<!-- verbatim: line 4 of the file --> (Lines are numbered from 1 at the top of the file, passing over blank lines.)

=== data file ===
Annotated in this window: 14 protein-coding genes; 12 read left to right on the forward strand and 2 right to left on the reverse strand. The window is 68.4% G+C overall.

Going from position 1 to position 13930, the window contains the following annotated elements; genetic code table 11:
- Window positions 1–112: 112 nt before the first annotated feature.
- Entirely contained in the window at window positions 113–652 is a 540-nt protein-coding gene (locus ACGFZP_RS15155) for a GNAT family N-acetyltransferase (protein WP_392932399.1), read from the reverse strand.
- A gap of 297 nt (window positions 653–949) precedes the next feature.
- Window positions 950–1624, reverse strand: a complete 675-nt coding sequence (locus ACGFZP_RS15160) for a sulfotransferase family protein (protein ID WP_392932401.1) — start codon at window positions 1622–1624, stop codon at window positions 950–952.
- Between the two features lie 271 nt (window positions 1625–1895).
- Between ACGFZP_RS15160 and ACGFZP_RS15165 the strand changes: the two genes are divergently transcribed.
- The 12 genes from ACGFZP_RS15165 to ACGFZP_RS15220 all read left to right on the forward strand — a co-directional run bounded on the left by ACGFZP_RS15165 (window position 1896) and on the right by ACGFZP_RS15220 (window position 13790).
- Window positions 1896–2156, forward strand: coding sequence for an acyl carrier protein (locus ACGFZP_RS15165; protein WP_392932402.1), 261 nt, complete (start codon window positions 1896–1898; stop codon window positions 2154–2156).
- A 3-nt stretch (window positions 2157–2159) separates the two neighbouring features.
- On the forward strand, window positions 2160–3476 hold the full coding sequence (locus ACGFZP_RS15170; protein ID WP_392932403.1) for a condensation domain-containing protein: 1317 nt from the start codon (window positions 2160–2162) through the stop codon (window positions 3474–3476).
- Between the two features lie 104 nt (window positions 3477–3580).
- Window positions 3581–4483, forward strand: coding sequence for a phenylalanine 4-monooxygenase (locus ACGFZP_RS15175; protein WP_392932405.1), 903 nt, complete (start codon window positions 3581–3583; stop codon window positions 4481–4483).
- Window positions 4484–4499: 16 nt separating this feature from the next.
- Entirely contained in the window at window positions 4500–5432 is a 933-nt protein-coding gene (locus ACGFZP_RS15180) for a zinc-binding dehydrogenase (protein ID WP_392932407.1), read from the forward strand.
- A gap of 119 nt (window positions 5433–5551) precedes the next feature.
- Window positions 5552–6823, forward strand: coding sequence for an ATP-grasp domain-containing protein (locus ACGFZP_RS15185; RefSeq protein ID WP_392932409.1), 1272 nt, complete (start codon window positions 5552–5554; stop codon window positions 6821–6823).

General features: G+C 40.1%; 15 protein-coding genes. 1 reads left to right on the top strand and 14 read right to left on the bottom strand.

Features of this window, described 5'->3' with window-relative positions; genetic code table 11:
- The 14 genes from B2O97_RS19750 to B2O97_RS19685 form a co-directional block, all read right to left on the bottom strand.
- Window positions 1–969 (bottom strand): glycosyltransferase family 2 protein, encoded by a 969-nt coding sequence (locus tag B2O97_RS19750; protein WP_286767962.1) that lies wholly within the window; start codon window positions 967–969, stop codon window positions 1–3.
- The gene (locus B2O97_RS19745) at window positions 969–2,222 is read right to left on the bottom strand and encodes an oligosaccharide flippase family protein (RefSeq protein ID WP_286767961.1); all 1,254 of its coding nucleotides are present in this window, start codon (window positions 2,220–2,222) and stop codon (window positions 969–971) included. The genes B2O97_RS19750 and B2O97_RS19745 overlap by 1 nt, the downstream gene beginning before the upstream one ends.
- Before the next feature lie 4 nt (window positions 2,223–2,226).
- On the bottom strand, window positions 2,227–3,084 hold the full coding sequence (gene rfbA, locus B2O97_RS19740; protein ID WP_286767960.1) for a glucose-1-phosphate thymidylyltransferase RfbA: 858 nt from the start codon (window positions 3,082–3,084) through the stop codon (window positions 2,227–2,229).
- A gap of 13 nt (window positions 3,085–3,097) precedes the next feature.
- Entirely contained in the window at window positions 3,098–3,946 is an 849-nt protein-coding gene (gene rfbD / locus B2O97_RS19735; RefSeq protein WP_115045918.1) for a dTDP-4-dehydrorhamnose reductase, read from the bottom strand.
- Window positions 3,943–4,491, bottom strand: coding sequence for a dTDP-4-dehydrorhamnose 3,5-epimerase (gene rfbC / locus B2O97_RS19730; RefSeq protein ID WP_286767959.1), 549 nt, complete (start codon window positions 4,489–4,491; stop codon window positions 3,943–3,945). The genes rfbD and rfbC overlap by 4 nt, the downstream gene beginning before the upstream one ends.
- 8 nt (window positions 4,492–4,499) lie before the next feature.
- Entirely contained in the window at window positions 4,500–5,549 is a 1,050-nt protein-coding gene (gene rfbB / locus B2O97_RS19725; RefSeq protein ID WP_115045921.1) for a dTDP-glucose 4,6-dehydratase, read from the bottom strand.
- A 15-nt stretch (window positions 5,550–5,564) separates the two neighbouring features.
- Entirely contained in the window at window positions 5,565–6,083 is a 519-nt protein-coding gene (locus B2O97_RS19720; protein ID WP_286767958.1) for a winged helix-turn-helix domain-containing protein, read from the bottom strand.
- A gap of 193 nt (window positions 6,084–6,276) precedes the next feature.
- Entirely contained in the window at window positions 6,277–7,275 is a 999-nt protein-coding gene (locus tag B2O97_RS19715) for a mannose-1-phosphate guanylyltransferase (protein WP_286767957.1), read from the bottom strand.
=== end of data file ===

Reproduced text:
- Entirely contained in the window at window positions 113–652 is a 540-nt protein-coding gene (locus ACGFZP_RS15155) for a GNAT family N-acetyltransferase (protein WP_392932399.1), read from the reverse strand.